Gillingham, a village and a parish in Kent. The village stands on the river Medway, 1½ mile NE of Chatham. It has a post, money order, and telegraph office under Chatham, and a station (New Brompton) on the L.C. & D.R. Acreage of civil parish, 4317; population, 27,872; of ecclesiastical, 9676. Gillingham was known to the Saxons as Gillinga, and at Domesday as Gelyngeham; had once a palace of the Archbishops of Canterbury; was a, market-town in the time of Edward II., and in later times, and, prior to the rise of Chatham, was an important station of the royal navy. The Danes made frequent descents on the village, and 600 noblemen who came in the retinae of Edward and Alfred were slain here by Earl Godwin. A fort was erected in the northwestern vicinity by Charles I. for protecting the dockyard, and it was afterwards enlarged and took the name of Gillingham Castle. It has been demolished to make room for the dockyard extensions. The parish includes also part of the town of Brompton, lies partly within the borough of Chatham, and contains Brompton barracks, St Mary's barracks, garrison hospital, and several other public institutions. The manor belonged to the Archbishops of Canterbury from a time prior to the Conquest. Much of the land is disposed in hop grounds and famous cherry gardens. The living is a vicarage in the diocese of Eochester; value, £180 with residence. The church has characters from Early English to Perpendicular; exhibited for many years indications of having been a very fine edifice treated with neglect; consists of nave, aisle, chancel, and two side chapels with a west square tower; once possessed in a niche over the porch an image of (t Our Lady of Gillingham," much visited by pilgrims, and was variously restored and rebuilt so as to be completely altered in 1869. The vicarage of Brompton is a separate benefice, as also St Mark's, New Brompton, which is in the gift of the Vicar of Gellingham. The church of St Bamabas, which has become a separate ecclesiastical parish, was consecrated in 1890. The living is a vicarage. Patron, the Bishop. There is a fair on Easter Monday. William de Gillingham, the author of a history of Britain, and William Adams, the discoverer of Japan, were natives.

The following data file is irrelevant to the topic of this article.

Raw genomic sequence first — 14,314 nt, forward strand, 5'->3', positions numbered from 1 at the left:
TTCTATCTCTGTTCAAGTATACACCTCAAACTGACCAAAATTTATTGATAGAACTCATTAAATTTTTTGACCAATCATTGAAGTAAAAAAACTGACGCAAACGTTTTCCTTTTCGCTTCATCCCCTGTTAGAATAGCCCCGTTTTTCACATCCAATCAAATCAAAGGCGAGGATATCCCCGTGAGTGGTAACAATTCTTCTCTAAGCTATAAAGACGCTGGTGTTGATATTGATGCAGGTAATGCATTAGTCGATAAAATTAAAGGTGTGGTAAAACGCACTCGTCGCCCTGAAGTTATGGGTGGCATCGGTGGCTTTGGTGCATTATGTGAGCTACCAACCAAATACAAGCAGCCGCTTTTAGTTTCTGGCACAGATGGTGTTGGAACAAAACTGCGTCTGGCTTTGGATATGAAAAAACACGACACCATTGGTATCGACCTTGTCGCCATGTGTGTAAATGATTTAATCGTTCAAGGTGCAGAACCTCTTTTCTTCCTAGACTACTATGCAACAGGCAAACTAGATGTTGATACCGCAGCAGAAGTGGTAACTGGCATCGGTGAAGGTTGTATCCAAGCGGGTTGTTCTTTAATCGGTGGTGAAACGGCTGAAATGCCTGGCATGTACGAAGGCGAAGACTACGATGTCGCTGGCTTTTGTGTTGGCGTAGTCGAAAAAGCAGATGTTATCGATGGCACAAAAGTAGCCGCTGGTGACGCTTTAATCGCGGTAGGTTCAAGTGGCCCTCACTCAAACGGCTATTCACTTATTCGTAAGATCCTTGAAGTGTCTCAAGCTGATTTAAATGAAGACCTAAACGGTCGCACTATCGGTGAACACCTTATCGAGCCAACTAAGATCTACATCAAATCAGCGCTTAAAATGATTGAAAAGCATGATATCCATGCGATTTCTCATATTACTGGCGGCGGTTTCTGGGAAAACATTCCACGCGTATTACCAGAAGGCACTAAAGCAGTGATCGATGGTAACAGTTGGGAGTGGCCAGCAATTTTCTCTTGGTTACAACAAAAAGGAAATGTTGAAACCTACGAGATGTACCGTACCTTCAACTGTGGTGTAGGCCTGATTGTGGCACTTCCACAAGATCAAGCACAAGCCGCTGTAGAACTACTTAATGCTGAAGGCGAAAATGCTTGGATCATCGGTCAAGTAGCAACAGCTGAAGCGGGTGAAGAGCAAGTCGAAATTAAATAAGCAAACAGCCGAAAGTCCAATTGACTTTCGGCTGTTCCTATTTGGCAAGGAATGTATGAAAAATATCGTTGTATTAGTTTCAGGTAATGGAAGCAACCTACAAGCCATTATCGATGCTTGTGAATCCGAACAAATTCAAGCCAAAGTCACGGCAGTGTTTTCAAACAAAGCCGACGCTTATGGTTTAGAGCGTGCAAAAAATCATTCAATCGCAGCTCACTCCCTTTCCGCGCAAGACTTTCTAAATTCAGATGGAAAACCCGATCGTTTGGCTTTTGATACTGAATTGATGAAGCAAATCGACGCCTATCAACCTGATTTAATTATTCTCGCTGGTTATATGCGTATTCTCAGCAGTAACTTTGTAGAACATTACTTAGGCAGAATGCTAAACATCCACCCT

The following is a list of the administrative units in which this place was either wholly or partly included.
|Ecclesiastical parish||Gillingham St. Mary Magdalene|
|Hundred||Chatham and Gillingham|
|Poor Law union||Medway|
Any dates in this table should be used as a guide only.
Directories & Gazetteers
We have transcribed the entry for Gillingham from the following:
- Samuel Lewis' A Topographical Dictionary of England, 1848 (Gillingham (St. Mary Magdalene))
Online maps of Gillingham are available from a number of sites:
- Bing (Current Ordnance Survey maps).
- Google Streetview.
- National Library of Scotland. (Old maps)
- old-maps.co.uk (Old Ordnance Survey maps to buy).
- Streetmap.co.uk (Current Ordnance Survey maps).
- A Vision of Britain through Time. (Old maps)
Newspapers and Periodicals
The British Newspaper Archive have fully searchable digitised copies of the following Kent newspapers online:
- Kent & Sussex Courier
- Whitstable Times and Herne Bay Herald
- Dover Express
- Kentish Gazette
- Folkestone, Hythe, Sandgate & Cheriton Herald
- Kentish Chronicle
- Maidstone Telegraph
The Visitation of Kent, 1619 is available on the Heraldry page, as is also The Visitation of Kent, 1663-68.